Tomahawk Ribeye with Rosemary Goat Cheese Butter and Bacon Brussels Sprouts
- 1 Tomahawk Ribeye
- 1 lb Brussels Sprouts, sliced or shredded
- 1 small Onion, chopped small
- 1 Shallot, chopped small
- 5 Garlic Cloves, chopped
- 3 Bacon Slices
- 1 tbsp Butter
- 2 oz Goat Cheese
- 1 tsp Dry Rosemary
Reverse Sear Steak:
- Preheat oven to 250*. (1)
- Salt the steak very heavily, and season with pepper. Place steak onto a wire rack inside of a baking sheet, insert probe thermometer, and place into oven.
- Cook until 5 degrees below desired internal temp, then remove. (2)
- Brush melted butter onto exterior of steak and apply one more light dusting of salt and pepper. Sear steak on a hot charcoal grill 45 seconds to 1 min per side, making sure to also sear the fatty edges. (3)
- Let the steak rest for 5-10 minutes, slice, and serve.
Bacon Brussels Sprouts:
- Chop ends off sprouts and remove a couple layers of the exterior leaves until only good pieces are left. Shred in a food processor. Alternatively, cut the sprouts in half, then slice by hand into thin pieces. (4)
- Cook bacon in a non-stick pan until very crispy. Remove from pan onto paper towels to blot excess fat.
- Add onion, garlic, and shallots to the bacon fat, and season with a touch of salt and pepper. Cook for 3-5 minutes on medium to begin sweating.
- Increase heat to med-high, add sprouts, and season lightly with salt and pepper. Keep stirring every minute or two and cook down until sprouts are cooked and soft, ~15 minutes. (5)
- Break apart 2 of the bacon slices and mix into the finished dish. Serve with bits of the remaining bacon slice over the top.
Rosemary Goat Cheese Butter
- Add goat cheese and butter to a bowl and leave on the counter to bring to room temp. Smush the dried rosemary in your palm with your fingers to break it up into smaller bits, add to cheese and butter mixture, and season with salt and pepper. Mix to fully combine and put back into fridge if not using immediately. (6)
- You can do this reverse sear method in any device that can keep and hold ~250 degrees, such as a Traeger, Green Egg, or a traditional grill. The oven is the easiest to start up and to keep an eye on for most people.
- My guideline for a finished steak is 125-130* for med-rare, 135-140* for medium, 145-150* for med-well. With a reverse sear the meat isn’t going to keep cooking once it’s out of the oven or off the grill like a normal steak that’s been cooking at a higher heat for much longer, so I tend towards taking it off only 5 degrees below target temp. The searing process does introduce a very high heat to the meat.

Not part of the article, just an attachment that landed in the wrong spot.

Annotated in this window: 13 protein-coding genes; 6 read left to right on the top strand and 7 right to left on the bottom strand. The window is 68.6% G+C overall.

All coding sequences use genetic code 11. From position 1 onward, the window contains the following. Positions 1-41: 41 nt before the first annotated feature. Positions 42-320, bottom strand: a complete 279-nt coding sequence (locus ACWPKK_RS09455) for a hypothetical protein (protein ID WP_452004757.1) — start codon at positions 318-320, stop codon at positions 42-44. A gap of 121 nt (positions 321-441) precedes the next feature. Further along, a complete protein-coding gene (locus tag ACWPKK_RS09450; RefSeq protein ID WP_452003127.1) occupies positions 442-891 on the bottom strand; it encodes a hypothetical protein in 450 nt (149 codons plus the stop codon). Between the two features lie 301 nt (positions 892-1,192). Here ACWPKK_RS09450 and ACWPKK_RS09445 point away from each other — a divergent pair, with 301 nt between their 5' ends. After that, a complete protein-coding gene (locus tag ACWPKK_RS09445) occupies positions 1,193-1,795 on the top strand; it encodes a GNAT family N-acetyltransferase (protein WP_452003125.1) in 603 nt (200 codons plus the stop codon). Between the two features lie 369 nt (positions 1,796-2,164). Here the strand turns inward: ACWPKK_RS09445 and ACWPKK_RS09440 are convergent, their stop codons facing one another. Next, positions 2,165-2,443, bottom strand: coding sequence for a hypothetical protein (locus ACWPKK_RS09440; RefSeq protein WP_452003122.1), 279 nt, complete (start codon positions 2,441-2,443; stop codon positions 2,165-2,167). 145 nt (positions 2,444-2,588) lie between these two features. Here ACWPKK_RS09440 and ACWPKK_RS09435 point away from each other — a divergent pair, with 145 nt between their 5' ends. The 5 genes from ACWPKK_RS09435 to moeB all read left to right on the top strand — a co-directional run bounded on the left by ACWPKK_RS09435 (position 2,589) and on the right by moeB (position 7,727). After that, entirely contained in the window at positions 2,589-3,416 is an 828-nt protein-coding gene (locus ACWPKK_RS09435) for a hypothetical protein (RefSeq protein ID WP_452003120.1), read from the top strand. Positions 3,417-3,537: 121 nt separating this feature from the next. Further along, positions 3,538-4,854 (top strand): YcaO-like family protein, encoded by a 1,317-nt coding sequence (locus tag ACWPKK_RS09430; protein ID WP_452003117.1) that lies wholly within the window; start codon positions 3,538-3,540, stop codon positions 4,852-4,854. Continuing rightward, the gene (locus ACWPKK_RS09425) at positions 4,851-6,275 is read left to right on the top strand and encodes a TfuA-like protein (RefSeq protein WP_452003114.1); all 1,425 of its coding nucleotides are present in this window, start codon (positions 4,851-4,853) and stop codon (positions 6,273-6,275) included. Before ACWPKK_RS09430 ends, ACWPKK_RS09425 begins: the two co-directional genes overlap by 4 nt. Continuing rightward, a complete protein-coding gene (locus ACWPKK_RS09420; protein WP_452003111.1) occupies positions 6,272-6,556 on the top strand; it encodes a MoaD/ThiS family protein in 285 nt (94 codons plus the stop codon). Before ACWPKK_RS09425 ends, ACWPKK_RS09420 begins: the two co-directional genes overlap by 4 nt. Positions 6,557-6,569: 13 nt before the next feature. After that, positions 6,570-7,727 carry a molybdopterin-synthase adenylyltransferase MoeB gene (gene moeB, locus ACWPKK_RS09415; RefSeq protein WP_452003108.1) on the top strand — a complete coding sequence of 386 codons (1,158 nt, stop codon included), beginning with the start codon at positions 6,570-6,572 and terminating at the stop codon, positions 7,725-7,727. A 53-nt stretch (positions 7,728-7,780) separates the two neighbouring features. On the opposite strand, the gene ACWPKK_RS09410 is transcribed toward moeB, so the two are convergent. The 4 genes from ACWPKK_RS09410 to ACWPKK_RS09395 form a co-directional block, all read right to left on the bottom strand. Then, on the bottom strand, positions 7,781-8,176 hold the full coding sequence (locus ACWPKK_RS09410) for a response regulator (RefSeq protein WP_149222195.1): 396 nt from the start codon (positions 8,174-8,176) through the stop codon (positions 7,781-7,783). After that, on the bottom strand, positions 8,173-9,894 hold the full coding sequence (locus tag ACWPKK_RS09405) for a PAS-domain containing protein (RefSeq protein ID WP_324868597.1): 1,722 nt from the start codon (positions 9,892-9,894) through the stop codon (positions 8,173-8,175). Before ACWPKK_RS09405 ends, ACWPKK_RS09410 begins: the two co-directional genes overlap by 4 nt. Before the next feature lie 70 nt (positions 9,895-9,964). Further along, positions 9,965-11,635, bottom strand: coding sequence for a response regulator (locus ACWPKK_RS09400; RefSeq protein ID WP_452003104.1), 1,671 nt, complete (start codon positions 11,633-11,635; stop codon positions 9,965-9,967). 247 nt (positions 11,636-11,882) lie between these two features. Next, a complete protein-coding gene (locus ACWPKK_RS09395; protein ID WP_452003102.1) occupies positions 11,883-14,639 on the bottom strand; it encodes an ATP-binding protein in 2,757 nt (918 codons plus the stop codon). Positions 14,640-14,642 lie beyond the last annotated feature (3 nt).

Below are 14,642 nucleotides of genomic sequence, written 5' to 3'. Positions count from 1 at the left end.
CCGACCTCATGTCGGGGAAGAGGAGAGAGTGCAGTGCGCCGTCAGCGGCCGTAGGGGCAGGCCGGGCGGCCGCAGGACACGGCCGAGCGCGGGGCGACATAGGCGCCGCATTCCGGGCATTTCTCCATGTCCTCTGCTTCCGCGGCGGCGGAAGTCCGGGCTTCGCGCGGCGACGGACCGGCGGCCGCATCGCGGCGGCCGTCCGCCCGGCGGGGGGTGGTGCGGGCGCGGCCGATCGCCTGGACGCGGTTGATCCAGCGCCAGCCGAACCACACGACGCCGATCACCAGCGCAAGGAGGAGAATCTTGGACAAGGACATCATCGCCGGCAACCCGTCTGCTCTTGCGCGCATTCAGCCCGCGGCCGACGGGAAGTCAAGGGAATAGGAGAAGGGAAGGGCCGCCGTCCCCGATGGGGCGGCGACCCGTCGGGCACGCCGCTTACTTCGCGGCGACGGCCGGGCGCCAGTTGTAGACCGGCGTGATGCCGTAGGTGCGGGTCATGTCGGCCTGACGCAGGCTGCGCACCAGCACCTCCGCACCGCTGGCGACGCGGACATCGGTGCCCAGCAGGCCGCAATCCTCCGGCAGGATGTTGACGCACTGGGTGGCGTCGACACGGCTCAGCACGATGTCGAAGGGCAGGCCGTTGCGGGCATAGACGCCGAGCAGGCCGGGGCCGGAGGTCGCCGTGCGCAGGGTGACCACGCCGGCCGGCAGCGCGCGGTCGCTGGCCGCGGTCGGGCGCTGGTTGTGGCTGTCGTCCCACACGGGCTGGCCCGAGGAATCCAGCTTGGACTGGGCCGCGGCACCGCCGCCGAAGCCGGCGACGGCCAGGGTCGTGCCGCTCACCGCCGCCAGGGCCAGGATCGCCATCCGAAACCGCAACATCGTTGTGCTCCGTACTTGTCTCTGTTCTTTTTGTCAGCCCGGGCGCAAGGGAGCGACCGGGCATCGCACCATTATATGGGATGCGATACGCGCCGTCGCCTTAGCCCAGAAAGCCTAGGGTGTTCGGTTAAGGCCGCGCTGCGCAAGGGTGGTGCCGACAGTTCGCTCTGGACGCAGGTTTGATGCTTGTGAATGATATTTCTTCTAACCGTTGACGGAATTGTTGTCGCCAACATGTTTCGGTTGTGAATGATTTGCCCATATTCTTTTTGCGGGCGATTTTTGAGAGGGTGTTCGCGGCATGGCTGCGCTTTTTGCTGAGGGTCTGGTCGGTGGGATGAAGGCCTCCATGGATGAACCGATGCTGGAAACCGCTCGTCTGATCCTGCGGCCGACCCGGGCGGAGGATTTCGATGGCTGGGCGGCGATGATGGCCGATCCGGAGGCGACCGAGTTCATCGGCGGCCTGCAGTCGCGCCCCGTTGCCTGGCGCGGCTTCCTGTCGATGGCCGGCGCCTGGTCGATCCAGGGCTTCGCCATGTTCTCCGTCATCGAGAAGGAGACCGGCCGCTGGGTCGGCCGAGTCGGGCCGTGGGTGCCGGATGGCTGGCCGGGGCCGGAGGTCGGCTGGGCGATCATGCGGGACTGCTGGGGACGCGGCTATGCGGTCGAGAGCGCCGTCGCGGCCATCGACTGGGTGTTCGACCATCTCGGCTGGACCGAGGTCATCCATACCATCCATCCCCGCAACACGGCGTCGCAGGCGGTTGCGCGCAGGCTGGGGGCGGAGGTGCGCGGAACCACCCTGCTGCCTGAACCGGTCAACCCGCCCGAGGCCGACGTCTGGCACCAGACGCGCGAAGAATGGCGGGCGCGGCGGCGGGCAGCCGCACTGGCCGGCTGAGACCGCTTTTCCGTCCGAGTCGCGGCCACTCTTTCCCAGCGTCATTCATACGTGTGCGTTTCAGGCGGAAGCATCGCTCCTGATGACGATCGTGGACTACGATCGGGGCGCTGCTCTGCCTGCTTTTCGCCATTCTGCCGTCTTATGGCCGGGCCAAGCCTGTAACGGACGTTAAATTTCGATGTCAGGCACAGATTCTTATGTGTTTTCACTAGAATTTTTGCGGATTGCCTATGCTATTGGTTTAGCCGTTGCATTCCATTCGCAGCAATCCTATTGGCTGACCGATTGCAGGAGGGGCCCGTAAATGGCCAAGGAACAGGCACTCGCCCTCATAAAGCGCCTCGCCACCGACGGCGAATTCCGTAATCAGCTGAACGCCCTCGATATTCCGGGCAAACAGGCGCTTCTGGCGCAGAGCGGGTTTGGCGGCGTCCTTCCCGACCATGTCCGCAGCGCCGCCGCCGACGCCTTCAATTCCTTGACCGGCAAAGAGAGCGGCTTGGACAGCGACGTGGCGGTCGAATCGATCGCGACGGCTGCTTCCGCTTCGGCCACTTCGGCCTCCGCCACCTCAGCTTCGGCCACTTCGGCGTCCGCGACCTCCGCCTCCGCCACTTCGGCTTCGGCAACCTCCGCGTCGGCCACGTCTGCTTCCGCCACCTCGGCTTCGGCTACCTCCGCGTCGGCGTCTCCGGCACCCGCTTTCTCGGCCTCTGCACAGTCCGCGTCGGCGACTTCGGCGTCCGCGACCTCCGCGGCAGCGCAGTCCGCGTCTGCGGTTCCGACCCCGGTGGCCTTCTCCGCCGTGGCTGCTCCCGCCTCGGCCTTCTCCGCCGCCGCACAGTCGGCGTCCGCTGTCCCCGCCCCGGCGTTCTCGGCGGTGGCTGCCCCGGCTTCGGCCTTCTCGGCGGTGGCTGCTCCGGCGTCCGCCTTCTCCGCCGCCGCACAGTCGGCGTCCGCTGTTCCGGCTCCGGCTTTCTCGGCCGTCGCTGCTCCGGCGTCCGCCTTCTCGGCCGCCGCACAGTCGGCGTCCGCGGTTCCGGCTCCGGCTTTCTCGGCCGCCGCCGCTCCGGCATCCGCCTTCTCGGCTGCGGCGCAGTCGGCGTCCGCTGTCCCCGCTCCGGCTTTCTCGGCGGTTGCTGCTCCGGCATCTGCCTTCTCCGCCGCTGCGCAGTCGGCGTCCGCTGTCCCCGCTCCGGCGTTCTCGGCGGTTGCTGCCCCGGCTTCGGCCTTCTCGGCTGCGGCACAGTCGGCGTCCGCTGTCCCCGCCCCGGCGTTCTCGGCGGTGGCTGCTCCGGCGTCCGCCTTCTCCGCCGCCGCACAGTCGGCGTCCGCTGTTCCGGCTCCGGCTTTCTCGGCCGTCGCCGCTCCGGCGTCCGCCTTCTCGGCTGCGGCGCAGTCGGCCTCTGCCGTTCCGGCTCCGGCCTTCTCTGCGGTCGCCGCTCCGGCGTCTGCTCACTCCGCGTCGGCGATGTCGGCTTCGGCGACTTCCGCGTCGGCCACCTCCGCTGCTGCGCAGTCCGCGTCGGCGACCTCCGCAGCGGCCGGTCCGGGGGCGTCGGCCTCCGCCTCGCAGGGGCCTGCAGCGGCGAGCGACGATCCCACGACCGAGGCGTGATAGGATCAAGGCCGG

- That’s how I seared this particular steak. I’ve seared on a Baking Steel Griddle before, and also in cast iron, stainless steel, and carbon steel pans. It’s all your preference, although with a fatty steak I do like natural wood because it gets a certain char that you can’t replicate with the other methods. Also, with a Tomahawk steak and a large bone, it’s going to be hard to do in a normal pan with sides.
- The key to this dish is getting the Brussels Sprouts out of their usual shape and into something much more like shredded cabbage would be for a cole slaw, albeit on a smaller scale. I’ve done all the chopping by hand before and I will be honest, it takes a while. Using a food processor or even a mandolin (only would recommend if you have a hand guard to use because they’re so small) will save you a lot of time and work.
- You can stop here, when the sprouts are still mostly green but fully cooked, and have a good dish. Alternatively, you can keep cooking another 15 minutes or so and bring out all the best flavor they have to offer. The dish won’t look appealing (I’ll attach a pic at the end here) but you’ll be hard pressed to find a Brussels Sprouts dish that’s better tasting.
- You can put the mixture into plastic wrap and roll it into a log, like butter. Then when you go to serve you can just chop off slices and top your steak, much like a pat of butter on pancakes. With a steak like this that’s pre-cut due to its thickness, I prefer leaving it in a more natural state at room temp and just having it off to the side. For personal steaks, I love putting it on top directly after it’s finished cooking, and letting the heat of the steak slowly melt it as its resting.